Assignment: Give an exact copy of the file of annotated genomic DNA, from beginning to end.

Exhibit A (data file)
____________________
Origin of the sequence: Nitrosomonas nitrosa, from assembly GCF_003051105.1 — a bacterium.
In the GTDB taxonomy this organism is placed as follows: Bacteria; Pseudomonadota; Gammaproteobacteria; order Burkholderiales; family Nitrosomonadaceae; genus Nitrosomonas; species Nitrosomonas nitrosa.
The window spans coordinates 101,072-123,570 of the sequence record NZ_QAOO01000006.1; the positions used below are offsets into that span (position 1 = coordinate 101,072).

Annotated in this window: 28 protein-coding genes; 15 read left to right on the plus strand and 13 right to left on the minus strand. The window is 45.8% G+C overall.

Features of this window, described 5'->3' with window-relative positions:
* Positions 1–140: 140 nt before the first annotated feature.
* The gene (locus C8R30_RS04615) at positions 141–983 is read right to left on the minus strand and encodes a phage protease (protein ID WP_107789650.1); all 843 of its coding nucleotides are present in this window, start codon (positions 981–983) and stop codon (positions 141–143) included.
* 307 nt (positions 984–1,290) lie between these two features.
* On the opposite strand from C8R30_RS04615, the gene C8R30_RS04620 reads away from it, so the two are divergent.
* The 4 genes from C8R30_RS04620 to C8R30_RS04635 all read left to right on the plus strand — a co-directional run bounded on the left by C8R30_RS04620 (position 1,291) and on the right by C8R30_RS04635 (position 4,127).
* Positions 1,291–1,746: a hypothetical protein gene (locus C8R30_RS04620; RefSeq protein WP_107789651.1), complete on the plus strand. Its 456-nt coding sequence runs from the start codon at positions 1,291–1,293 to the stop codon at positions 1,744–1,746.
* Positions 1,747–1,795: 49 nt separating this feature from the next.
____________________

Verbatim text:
Origin of the sequence: Nitrosomonas nitrosa, from assembly GCF_003051105.1 — a bacterium.
In the GTDB taxonomy this organism is placed as follows: Bacteria; Pseudomonadota; Gammaproteobacteria; order Burkholderiales; family Nitrosomonadaceae; genus Nitrosomonas; species Nitrosomonas nitrosa.
The window spans coordinates 101,072-123,570 of the sequence record NZ_QAOO01000006.1; the positions used below are offsets into that span (position 1 = coordinate 101,072).

Annotated in this window: 28 protein-coding genes; 15 read left to right on the plus strand and 13 right to left on the minus strand. The window is 45.8% G+C overall.

Features of this window, described 5'->3' with window-relative positions:
* Positions 1–140: 140 nt before the first annotated feature.
* The gene (locus C8R30_RS04615) at positions 141–983 is read right to left on the minus strand and encodes a phage protease (protein ID WP_107789650.1); all 843 of its coding nucleotides are present in this window, start codon (positions 981–983) and stop codon (positions 141–143) included.
* 307 nt (positions 984–1,290) lie between these two features.
* On the opposite strand from C8R30_RS04615, the gene C8R30_RS04620 reads away from it, so the two are divergent.
* The 4 genes from C8R30_RS04620 to C8R30_RS04635 all read left to right on the plus strand — a co-directional run bounded on the left by C8R30_RS04620 (position 1,291) and on the right by C8R30_RS04635 (position 4,127).
* Positions 1,291–1,746: a hypothetical protein gene (locus C8R30_RS04620; RefSeq protein WP_107789651.1), complete on the plus strand. Its 456-nt coding sequence runs from the start codon at positions 1,291–1,293 to the stop codon at positions 1,744–1,746.
* Positions 1,747–1,795: 49 nt separating this feature from the next.